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University of Helsinki Annual Report 2004


Rector's review

Ilkka Niiniluoto

The university as a self-developing participant of society

In March 2005, the University of Helsinki proudly celebrated its 365th anniversary. For centuries, the University has developed itself to better fulfil its fundamental tasks in research and education. The largest and most diverse expert organisation in the country, the University of Helsinki exercises significant societal influence as a creator of new knowledge, an educator of young people, a promoter of learnedness, and a supporter of culture, economy and welfare in Finland.

During 2005, the University put a concentrated effort into evaluating and reforming its own activities. The University staff and students have had many opportunities to participate in drafting the University strategy for 2007–2009. The new strategy will express the University’s desire to consolidate its status as a top European university with a strong profile in research and researcher training.

The University underwent a full-scale evaluation of research in all its disciplines: 21 international panels visited our departments and evaluated the quality of all research conducted during the past six years, with reference to corresponding university units of the best European level. The evaluation revealed that the University of Helsinki produces internationally high-quality research across the board and that it has been able to further improve the quality of its research from the high level it had already attained. A taskforce appointed by the University submitted a proposal for an action plan regarding research ethics. The University also established new fixed-term posts for postdoc university researchers.

August 2005 saw the implementation of the degree reform, an extensive and long-prepared undertaking in the field of education following the principles of the Bologna process. All disciplines, except medicine, have introduced a two-tier degree structure, comprising the Bachelor’s and Master’s degrees. Teaching is provided during four periods in a year. Studies are measured in credits adhering to the European standard. The new Universities Act imposed restrictions on the length of studies. The University of Helsinki also introduced Etappi, a new system for monitoring and supporting the academic progress of students.

The development of teaching has focused specifically on research-based teaching; to support this goal, the University organised an international seminar in conjunction with its anniversary. The year under review also saw the establishment of CICERO Learning, a multidisciplinary research network for researchers of learning; the network was launched with a seminar held at Stanford University. New Master’s programmes were actively planned. Swedish-language subject teacher training was commenced in the autumn as a collaboration between the University of Helsinki and Åbo Akademi University.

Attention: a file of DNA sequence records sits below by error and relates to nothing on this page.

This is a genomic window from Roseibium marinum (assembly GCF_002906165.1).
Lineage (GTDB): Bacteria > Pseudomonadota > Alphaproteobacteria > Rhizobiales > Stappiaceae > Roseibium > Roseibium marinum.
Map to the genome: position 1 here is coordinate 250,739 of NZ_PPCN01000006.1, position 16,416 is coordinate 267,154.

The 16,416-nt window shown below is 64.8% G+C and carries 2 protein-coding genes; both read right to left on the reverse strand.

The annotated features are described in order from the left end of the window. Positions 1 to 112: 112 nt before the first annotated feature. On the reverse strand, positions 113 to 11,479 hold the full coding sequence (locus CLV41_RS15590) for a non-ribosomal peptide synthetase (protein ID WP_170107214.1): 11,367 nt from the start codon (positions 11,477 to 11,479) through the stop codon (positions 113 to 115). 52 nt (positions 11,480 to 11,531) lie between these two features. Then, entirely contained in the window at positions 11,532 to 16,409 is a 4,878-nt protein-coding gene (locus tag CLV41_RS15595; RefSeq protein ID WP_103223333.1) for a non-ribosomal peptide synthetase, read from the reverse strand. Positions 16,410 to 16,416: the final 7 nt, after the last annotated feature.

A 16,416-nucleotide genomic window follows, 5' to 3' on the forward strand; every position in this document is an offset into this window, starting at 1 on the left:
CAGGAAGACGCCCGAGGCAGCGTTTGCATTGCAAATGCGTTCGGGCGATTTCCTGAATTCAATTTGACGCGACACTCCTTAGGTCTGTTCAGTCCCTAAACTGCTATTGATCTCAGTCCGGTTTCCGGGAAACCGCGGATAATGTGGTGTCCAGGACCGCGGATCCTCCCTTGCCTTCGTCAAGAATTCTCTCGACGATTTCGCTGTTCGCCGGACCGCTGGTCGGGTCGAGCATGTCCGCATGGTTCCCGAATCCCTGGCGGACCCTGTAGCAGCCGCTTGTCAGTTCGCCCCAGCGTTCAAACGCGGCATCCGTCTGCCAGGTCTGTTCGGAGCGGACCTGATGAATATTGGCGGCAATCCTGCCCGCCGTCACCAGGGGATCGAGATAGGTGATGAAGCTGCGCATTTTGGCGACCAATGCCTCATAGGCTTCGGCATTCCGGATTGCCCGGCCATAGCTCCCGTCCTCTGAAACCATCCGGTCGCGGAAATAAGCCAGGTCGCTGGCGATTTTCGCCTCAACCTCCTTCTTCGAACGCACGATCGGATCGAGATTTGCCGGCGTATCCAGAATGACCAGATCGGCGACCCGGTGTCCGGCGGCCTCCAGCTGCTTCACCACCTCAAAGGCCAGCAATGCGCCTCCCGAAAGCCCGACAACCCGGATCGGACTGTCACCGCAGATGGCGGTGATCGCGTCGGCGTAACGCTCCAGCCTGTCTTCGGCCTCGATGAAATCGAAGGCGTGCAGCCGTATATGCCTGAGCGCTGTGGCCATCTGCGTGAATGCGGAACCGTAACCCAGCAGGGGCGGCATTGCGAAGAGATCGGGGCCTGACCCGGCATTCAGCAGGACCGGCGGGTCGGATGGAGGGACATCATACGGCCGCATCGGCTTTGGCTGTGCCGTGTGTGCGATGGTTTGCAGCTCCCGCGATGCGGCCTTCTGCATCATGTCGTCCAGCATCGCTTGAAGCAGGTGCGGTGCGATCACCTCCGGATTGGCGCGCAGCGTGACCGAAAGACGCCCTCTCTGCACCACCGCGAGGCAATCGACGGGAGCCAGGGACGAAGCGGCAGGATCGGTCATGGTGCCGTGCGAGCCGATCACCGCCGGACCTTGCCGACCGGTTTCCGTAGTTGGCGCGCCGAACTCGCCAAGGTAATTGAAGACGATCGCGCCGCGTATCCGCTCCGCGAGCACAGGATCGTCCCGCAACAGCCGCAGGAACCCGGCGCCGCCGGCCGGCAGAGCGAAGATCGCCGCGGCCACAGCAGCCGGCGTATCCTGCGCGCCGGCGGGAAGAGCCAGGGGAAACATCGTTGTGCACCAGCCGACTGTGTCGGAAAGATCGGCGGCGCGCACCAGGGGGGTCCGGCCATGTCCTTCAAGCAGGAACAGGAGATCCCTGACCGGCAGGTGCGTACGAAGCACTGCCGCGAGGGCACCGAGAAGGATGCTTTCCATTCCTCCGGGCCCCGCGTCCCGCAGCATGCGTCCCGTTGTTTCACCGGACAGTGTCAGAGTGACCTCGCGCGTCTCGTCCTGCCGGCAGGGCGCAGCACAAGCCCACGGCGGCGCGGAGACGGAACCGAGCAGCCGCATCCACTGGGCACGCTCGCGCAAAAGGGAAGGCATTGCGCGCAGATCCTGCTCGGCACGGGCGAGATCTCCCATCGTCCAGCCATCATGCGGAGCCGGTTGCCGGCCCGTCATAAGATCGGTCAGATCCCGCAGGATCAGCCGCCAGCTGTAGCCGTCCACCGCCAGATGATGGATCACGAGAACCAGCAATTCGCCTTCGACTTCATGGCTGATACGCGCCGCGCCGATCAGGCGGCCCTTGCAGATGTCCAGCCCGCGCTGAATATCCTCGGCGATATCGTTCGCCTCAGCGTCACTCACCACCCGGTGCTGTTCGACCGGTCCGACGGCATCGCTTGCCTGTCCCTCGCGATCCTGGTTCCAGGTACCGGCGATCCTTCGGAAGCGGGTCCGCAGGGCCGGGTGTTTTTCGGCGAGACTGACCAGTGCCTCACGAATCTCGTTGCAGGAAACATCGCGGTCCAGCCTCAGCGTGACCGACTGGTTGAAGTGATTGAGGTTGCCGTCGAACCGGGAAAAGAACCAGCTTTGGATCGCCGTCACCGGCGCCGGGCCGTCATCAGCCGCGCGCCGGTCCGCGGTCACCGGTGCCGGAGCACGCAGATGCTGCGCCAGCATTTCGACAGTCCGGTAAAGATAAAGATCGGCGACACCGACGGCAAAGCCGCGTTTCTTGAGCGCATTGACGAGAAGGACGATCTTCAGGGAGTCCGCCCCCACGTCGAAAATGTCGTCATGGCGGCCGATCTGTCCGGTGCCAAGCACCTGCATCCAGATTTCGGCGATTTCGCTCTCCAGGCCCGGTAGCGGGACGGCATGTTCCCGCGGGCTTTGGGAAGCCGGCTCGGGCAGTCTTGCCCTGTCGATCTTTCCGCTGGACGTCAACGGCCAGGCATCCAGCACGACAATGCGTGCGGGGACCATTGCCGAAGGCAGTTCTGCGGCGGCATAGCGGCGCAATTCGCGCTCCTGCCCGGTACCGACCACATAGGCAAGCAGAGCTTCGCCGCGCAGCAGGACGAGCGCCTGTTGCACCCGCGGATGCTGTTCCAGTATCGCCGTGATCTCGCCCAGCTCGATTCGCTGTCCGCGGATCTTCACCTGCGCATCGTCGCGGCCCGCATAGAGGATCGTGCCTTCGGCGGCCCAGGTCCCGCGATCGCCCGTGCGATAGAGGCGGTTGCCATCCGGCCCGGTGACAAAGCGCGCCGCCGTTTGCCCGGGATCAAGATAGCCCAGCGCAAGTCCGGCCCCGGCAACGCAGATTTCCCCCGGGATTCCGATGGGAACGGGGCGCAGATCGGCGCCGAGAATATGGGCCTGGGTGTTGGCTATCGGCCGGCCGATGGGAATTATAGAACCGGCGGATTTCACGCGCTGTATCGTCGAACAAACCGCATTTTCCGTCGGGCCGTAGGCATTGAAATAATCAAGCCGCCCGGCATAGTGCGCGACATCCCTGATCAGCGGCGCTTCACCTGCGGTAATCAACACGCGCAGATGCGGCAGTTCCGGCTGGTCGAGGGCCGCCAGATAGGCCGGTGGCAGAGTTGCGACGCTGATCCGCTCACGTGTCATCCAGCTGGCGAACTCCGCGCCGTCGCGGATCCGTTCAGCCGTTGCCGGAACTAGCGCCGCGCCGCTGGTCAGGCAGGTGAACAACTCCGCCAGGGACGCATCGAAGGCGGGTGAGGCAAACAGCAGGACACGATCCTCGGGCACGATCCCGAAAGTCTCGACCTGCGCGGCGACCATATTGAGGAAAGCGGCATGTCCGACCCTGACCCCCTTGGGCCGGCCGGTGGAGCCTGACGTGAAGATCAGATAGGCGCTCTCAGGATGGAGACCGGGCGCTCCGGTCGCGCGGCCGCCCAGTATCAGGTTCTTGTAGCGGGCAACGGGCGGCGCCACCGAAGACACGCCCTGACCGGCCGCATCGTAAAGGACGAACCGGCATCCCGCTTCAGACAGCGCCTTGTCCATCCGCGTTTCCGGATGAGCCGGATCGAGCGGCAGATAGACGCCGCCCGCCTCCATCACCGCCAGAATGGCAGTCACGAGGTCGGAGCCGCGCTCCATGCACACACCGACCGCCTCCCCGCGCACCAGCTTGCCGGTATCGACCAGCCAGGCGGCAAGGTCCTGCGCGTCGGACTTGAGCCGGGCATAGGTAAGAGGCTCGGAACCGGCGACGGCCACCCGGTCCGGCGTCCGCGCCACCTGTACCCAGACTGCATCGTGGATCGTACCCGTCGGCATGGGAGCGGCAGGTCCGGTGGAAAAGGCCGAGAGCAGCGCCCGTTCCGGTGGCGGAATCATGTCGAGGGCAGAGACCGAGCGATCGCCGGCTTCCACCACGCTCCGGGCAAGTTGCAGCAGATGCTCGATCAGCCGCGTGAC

The new Universities Act, which came into force in August, affirmed the ‘third task’ of universities, that is, interaction with the surrounding society. This task is not, as such, new to the University of Helsinki, as it has in many ways contributed to the construction of Finnish culture and society. In addition to its four campuses in Helsinki, the University carries out research and development work and provides Open University and continuing education in 20 localities. The University of Helsinki co-ordinates the University Consortiums in Lahti and Mikkeli. In September, the Rector signed seven regional strategies, drawn up in collaboration between universities and polytechnics. The University has also worked towards improving the tools for utilising research results and innovations. The IPR University Center came under the auspices of the University of Helsinki. The University invested its own funds together with Spinno Seed and the Finnish Industry Investment in a new seed fund promoting research-based business activities.

The new salary system for the public sector was the subject of a lively debate over the spring. The strategy work also revealed that the University community was burdened by excessive workloads, sometimes to an extent that prohibited concentration on the core activities. An additional threat was posed by the Government’s National Productivity Programme which proposes staff cuts in the public sector. However, a report on the development of the University administration commissioned from an external evaluation group and published last summer strengthened our belief that University administration can indeed be streamlined through new practices and reorganisation of work.

The new premises create a good environment for successfully conducting our basic duties. Among the highlights of the year were the openings of Minerva, a learning centre for the Faculty of Behavioural Sciences and the Veterinary and Food Science Building, and the topping-out celebrations of the Veterinary Hospital on Viikki Campus. At the end of 2005, the University and the Government were able to resolve their disagreement over the ownership of the Main Building and the Library, in favour of the University.

Ilkka Niiniluoto
Rector of the University of Helsinki